‘Futebol’ tells the story of how the British brought football to Brazil, explaining how the Brazilians ran away with both the terminology and the ball. But while the lyrics clearly demonstrate Nina’s love for the sport, they also hint towards the somewhat malign aspects of football’s assimilation into Brazilian culture and the way it has obscured the world’s view towards the country’s pressing social issues. ‘Is it a beautiful game?.’… The song reflects both the excitement and desolation resulting from hosting a World cup in a nation that so desperately needs to divide its wealth more equally, and ultimately listen to the needs of its citizens.
Born in Brasilia to Brazilian visual artist Luiz Aquila and Nina’s English mother, Nina moved to London at the age of 8, which explains the fusion of both Brazilian and Western /Cosmopolitan influences on her music. Cultural roots and rhythms of Brazil are punctuated by a psychedelic, experimental edge; intrinsic to the London New Wave/ Post Punk era Nina grew up in.
With an extensive and prolific career that includes heavy involvement in trip-hop before there was a name for it, - to her bands Smoke City, Shrift and Zeep, Nina Miranda has worked extensively writing, recording and performing with a variety of artists including, Da Lata, Nitin Sawhney, Bebel Gilberto, Daniel Jobim, Antonio Chainho, Shrift, Spiller, Faze Action, Jah Wobble, Nação Zumbi, Arkestra 1, Hajime Yoshizawa Baaa Maal, and more recently Jazztronik, Seu Jorge, Gilles Peterson, P Bernstein and Basement Jaxx.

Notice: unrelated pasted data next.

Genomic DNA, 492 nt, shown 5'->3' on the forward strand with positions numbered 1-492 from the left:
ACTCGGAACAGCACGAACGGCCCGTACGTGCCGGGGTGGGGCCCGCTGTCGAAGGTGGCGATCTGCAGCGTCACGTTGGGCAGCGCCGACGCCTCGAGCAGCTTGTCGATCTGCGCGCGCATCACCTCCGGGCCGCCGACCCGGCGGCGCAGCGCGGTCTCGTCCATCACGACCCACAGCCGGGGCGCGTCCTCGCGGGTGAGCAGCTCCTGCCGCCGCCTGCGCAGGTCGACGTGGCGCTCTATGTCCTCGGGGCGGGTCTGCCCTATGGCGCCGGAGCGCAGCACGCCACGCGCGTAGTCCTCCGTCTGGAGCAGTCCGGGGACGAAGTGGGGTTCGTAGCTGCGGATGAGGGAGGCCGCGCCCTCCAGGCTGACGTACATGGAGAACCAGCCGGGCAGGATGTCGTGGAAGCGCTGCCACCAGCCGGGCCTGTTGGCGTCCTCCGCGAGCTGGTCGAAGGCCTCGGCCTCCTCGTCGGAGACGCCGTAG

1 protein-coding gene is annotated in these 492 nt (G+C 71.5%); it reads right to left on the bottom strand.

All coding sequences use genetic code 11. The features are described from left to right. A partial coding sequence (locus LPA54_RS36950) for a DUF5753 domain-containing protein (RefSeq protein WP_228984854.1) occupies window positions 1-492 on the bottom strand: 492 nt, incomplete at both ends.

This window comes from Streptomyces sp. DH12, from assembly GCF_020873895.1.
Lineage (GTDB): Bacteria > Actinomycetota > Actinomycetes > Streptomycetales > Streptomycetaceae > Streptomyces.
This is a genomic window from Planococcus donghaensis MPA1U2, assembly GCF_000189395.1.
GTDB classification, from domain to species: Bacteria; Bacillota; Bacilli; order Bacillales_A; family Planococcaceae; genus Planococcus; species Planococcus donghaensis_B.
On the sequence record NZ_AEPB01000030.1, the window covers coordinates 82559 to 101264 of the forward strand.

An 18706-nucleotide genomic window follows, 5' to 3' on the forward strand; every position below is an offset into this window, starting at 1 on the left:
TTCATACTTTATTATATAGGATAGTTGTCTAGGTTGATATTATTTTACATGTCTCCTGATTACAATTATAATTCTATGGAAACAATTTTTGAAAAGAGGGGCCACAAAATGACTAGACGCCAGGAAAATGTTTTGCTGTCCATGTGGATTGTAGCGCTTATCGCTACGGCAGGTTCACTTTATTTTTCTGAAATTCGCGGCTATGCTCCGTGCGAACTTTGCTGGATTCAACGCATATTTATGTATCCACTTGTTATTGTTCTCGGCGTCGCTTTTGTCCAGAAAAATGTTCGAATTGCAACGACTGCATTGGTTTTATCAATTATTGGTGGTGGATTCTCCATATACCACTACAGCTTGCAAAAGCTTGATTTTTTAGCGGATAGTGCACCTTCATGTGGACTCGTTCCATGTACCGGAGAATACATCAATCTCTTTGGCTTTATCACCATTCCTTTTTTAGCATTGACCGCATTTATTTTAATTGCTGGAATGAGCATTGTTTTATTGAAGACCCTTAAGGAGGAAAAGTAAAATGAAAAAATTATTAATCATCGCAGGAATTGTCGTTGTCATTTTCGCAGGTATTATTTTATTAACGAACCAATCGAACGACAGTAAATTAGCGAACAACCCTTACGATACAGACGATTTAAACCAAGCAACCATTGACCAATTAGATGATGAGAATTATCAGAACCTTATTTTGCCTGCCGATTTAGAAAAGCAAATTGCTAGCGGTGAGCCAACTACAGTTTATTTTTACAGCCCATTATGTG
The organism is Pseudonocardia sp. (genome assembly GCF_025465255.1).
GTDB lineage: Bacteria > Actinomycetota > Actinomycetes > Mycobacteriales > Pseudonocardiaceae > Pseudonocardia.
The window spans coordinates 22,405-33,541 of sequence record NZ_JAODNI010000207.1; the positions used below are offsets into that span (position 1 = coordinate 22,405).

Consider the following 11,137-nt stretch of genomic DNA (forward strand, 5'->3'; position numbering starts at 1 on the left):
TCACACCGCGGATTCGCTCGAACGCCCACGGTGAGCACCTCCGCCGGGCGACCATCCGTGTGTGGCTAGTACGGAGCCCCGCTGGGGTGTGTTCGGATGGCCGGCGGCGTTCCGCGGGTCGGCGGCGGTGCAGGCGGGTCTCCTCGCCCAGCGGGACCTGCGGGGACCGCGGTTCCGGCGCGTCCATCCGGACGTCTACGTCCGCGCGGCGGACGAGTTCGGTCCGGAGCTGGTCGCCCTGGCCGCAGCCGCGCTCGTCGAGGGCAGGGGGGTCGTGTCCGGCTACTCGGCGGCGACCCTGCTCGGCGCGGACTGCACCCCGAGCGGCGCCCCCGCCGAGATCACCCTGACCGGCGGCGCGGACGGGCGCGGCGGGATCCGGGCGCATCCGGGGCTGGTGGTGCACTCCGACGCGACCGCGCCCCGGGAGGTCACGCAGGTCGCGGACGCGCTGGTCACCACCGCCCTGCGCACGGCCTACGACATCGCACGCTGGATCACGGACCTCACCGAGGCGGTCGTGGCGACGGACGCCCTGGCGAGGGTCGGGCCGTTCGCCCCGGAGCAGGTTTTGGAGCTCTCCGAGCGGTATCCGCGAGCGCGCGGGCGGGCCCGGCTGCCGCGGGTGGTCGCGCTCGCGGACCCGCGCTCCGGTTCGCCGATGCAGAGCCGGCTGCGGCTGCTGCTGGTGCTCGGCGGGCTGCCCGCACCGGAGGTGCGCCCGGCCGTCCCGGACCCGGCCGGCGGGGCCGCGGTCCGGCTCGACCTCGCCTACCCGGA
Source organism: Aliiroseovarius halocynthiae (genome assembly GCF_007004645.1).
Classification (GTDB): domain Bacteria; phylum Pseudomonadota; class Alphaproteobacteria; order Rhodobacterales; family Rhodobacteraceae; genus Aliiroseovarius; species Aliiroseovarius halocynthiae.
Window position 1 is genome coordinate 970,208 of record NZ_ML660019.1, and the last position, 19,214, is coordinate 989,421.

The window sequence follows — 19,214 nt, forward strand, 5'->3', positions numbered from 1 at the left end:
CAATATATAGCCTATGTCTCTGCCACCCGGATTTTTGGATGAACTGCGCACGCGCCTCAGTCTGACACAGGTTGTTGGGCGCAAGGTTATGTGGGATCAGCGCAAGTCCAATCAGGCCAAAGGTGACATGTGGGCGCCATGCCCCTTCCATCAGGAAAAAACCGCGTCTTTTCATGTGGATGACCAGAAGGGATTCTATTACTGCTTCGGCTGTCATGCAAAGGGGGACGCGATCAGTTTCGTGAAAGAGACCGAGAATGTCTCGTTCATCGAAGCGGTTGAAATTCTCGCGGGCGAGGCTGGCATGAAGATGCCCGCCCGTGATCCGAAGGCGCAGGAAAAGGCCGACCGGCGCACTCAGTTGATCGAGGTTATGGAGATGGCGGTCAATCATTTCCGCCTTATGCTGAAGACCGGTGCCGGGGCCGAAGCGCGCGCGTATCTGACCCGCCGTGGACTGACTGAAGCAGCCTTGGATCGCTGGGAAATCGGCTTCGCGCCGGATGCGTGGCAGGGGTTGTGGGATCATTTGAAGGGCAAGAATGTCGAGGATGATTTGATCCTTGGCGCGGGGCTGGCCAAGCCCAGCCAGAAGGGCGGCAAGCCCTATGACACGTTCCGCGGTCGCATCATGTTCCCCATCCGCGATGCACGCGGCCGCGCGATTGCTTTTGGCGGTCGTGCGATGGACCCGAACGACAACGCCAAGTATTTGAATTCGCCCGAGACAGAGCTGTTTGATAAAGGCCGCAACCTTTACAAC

On this infectious 7” single, the A side ‘Futebol’ is catchy to say the least. The upbeat samba rhythms of the drums and traditional percussion, along with the perfectly fuzzy bass (all of which were recorded live in Brazil in a single take) create the funky Brazilian backdrop for Nina’s cheeky, beckoning vocal tone and the huge sounding brass section which blasts the song into a fully rocking carnival-esque party. But what sets this apart from other Brazilian or carnival inspired music is the record’s rawness. Akin to the levels of artistic freedom and experimentation of Brazil’s Tropicalia movement, there is a real experimental edge to Nina’s solo work which is heavily accentuated on the B side: ‘Beautiful Dub’. But her imagination and eccentricity are somehow able to fit perfectly into a very danceable, celebratory framework, which suggests comparisons with bands like the Talking Heads: it’s the kind of music that makes you freak out a little while dancing to it!